Many people mistakenly think the photography industry is about photography. The photography industry is, however, about business. The actual photography plays second fiddle in an orchestra which is becoming increasingly large, out of sync and unrehearsed. You can use this disorder to your advantage though, as it makes it easier to step aside from the cacophony and seek more focused attention away from centre stage.
If you want to be successful at making money with your photography, you must have two basic skill sets in your armoury. The obvious one is to be a good photographer, but you don’t need to be a great photographer. There are many very average or mediocre photographers making a decent living from their trade. The second, and most important skill is to understand business and marketing. Being a great photographer but lacking crucial business skills will always provide an uphill struggle on the road to making money with your camera. Possessing a great business mind but poor photography skills is far more likely to get you somewhere than the other way round. Obviously the best scenario is to be good at both, as this will set you on the right path to being successful at your trade.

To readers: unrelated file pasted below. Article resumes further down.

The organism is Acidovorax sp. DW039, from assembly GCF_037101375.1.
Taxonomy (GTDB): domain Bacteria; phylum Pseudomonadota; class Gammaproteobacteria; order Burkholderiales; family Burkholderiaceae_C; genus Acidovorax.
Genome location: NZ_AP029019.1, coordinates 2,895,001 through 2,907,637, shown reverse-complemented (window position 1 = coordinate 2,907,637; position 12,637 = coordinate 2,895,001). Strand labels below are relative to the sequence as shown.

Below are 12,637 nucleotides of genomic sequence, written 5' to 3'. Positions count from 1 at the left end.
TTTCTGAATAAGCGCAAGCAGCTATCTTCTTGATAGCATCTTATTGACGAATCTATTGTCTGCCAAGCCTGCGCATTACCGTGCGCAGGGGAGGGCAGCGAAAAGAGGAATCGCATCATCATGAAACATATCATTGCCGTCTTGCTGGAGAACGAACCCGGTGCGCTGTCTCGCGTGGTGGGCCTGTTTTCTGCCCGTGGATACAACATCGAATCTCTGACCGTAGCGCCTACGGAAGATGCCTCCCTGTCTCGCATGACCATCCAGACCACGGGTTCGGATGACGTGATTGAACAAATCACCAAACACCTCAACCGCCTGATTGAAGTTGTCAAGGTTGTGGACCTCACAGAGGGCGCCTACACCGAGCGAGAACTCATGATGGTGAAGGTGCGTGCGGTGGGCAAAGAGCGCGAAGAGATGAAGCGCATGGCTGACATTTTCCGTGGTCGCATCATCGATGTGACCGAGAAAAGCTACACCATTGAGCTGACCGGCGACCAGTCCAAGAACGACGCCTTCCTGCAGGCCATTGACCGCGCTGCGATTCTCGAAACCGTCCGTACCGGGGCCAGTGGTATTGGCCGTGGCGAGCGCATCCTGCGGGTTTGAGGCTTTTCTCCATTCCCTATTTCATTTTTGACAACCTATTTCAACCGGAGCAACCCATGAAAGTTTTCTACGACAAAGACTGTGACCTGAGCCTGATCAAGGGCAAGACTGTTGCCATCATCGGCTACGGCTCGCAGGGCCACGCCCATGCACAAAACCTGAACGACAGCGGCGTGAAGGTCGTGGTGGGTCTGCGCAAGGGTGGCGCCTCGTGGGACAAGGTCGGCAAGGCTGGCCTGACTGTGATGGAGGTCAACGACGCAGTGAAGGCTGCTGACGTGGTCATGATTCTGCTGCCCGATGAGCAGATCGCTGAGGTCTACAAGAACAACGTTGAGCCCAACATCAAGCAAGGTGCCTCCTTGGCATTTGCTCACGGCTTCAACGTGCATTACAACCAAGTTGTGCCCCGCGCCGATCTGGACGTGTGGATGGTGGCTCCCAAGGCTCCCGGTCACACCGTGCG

I was fortunate enough to spend my first career working in one of the most competitive markets in the world. Over 15 years of working at the very top of the industry, I learnt more than I could ever write in a book, so to attempt to even scratch the surface here would be futile. Although this previous career had nothing to do with photography, the lessons I learnt through experience helped me in establishing my current photography business, so I thought I would pass on a few pointers for anyone wanting to make the jump into the photography business.
1. Try to specialise
Specialising in a subject or a genre of photography will propel you into the spotlight. Being a jack of all trades but master of none is going to put you amongst a very large pool of people. You are much better being a colourful fish in a small pond than a muted one in a giant ocean.
2. Never work for free